Hello,

I can't figure out your point about the movies/comics. Nothing you've said seems to indicate that movies would drive comics sales; in fact, the presence of X-Men in the bargain bin would seem to support my points. I don't see the instant connection between (a) "kids like the Narnia movie and want Narnia books" and (b) "kids will buy comics." Maybe I'm just not understanding; could you re-state?

Basically, my point: A popular movie drives sales of related merchandise.

If a kid buys X-Men, he might like it and get into other superhero comics. It isn't certain, but he's been exposed to the genre, and that can't hurt.

The bargain thing was misleading, sorry about that. Basically, if we put a book in bargain we think it will sell well. Books we can't sell at all we return to the publisher. So if X-Men is on the bargain table, X-Men is probably pretty darn popular. (Its a little more complicated than that, but that's the basics.)

As you said, its not the most relevant point.

And thanks for the info on D&D, that's interesting.

yours,

alex
Logged
Josh Roby
Member

Posts: 1055

Category Three Forgite


WWW
« Reply #3 on: November 28, 2005, 07:36:33 PM »

Unless the term 'bargain' means something different than when I worked in book sales, 'bargain' means "this has not sold and we're offering it at cost because we're going to pulp them otherwise and we'd like to recoup some of our investment."  The books that don't end up in Bargain are the ones that can be sent back to the publisher; not all books are bought under the same contract.
Logged

lampros
Member

Posts: 24


« Reply #4 on: November 29, 2005, 12:03:22 AM »

Unless the term 'bargain' means something different than when I worked in book sales, 'bargain' means "this has not sold and we're offering it at cost because we're going to pulp them otherwise and we'd like to recoup some of our investment."  The books that don't end up in Bargain are the ones that can be sent back to the publisher; not all books are bought under the same contract.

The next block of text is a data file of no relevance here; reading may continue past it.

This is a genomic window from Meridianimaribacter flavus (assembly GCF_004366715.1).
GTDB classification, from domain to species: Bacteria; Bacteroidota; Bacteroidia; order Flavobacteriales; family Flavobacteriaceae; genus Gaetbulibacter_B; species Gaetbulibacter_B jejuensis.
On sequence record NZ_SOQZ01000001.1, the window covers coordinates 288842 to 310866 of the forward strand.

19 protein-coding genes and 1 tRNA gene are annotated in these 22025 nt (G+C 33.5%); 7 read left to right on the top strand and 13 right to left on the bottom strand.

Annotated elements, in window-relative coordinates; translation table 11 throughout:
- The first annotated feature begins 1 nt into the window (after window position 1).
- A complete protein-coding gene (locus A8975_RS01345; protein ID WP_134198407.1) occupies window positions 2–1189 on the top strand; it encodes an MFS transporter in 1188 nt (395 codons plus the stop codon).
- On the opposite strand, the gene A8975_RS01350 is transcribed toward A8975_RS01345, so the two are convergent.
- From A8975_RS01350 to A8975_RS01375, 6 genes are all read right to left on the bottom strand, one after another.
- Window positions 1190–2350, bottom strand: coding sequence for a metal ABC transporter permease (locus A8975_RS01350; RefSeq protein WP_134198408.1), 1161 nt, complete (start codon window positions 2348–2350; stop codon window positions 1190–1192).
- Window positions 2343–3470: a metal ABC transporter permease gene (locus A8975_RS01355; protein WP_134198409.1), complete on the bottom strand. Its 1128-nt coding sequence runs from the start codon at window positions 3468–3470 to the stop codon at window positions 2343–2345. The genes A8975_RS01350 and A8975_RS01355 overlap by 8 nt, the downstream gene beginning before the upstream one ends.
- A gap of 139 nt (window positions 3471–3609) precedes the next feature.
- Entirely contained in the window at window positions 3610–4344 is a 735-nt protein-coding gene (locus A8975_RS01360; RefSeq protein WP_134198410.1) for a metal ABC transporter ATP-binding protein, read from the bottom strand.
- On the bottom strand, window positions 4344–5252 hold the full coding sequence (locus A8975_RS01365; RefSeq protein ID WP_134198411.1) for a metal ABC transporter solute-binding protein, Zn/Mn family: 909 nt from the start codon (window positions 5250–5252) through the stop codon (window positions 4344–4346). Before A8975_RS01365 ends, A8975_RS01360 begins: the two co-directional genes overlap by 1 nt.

That's part of it. But there's a lot of stuff which has been produced specifically for the bargain section, or which we're still making money on. Or so I think, you may have better info.

Logged
Ron Edwards
Global Moderator
Member
*
Posts: 16490


WWW
« Reply #5 on: November 29, 2005, 05:47:53 AM »

Hello,

I will share my interpretation of the information you've provided. Please understand that I'm not trying to convince you or tell you you're wrong, but I think it's useful for people to see where I'm coming from about the same info.

1. I interpret "bargain bin" exactly as Joshua does. Comics' presence in it tells me that the store cannot unload these at the profit they'd like to, so they have to try to unload them for less profit, in hopes of making any at all.

2. I have been hearing and reading this phrase

Quote
A popular movie drives sales of related merchandise.

If a kid buys X-Men, he might like it and get into other superhero comics. It isn't certain, but he's been exposed to the genre, and that can't hurt.

... for many years, in relation to comics, and for less time and less constantly, but yet every so often, in relation to RPGs. Again, my interpretation is presented for clarification, and I'd prefer not to see a raft of yea-or-nay posts in response.